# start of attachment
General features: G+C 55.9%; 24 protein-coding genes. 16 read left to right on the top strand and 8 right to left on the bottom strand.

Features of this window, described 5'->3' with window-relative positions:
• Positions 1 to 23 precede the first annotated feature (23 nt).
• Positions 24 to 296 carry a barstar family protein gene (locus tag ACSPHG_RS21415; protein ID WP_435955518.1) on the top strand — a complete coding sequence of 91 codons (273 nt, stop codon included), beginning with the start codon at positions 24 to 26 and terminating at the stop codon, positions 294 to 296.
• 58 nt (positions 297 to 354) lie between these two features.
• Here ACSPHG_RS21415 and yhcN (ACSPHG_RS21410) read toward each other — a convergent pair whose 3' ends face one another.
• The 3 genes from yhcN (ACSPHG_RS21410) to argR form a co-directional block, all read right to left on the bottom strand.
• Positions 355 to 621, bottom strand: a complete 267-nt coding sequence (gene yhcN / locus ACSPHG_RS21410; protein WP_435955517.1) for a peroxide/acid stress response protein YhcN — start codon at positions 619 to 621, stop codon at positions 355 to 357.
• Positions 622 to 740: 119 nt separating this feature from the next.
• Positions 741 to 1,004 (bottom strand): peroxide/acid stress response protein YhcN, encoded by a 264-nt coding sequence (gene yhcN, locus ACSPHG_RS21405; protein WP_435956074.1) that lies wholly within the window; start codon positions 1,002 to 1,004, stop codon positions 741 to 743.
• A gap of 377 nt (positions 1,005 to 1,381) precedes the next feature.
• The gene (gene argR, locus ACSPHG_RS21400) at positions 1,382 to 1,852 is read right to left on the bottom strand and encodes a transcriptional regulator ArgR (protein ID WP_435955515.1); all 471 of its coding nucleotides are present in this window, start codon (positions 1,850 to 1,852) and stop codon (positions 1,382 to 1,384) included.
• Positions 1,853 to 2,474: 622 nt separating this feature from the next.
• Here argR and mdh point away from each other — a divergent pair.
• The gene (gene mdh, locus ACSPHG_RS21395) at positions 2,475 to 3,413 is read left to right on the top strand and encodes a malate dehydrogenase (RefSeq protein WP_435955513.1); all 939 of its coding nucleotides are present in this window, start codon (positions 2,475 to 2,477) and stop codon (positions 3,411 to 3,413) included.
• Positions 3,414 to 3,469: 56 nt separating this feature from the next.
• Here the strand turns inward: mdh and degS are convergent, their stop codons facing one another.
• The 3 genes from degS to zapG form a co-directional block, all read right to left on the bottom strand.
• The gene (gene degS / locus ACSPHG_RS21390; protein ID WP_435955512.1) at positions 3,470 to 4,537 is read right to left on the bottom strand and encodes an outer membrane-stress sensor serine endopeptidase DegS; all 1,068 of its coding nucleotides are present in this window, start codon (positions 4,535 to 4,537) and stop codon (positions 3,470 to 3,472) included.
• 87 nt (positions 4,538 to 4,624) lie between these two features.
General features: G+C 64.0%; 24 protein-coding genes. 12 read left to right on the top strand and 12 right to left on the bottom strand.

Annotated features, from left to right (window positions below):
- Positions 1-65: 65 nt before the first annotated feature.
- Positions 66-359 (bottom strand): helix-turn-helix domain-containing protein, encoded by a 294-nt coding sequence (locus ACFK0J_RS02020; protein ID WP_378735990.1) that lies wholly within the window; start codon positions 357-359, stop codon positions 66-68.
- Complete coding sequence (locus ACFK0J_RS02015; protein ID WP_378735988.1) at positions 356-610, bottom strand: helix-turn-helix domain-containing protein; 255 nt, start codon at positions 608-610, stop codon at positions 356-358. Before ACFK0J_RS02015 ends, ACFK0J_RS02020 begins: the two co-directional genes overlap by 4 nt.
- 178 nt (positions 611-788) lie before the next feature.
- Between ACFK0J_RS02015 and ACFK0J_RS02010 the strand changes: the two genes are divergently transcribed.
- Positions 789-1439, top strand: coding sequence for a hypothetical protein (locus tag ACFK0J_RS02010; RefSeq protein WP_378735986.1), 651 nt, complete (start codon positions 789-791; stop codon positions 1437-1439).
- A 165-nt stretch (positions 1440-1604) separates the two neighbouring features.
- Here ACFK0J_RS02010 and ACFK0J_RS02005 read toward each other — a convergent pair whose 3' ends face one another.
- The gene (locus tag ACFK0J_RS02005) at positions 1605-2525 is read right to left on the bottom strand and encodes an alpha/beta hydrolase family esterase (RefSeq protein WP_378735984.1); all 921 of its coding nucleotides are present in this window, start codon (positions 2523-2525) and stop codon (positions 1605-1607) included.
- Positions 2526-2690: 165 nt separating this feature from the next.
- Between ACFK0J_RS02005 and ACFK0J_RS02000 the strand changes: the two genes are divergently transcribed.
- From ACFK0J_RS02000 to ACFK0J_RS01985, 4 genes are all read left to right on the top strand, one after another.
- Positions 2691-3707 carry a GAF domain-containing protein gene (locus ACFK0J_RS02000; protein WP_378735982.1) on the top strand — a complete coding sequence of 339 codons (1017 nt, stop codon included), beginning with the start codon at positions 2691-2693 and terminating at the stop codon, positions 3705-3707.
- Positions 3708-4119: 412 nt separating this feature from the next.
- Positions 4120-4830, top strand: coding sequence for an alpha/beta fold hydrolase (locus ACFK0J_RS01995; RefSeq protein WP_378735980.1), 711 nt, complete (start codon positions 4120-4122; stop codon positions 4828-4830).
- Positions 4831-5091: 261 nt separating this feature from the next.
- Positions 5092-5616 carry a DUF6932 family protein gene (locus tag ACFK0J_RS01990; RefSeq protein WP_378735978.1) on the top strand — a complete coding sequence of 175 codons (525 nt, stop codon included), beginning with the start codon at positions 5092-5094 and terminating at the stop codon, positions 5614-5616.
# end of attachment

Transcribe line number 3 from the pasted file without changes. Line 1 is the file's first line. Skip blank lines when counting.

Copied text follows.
• Positions 1 to 23 precede the first annotated feature (23 nt).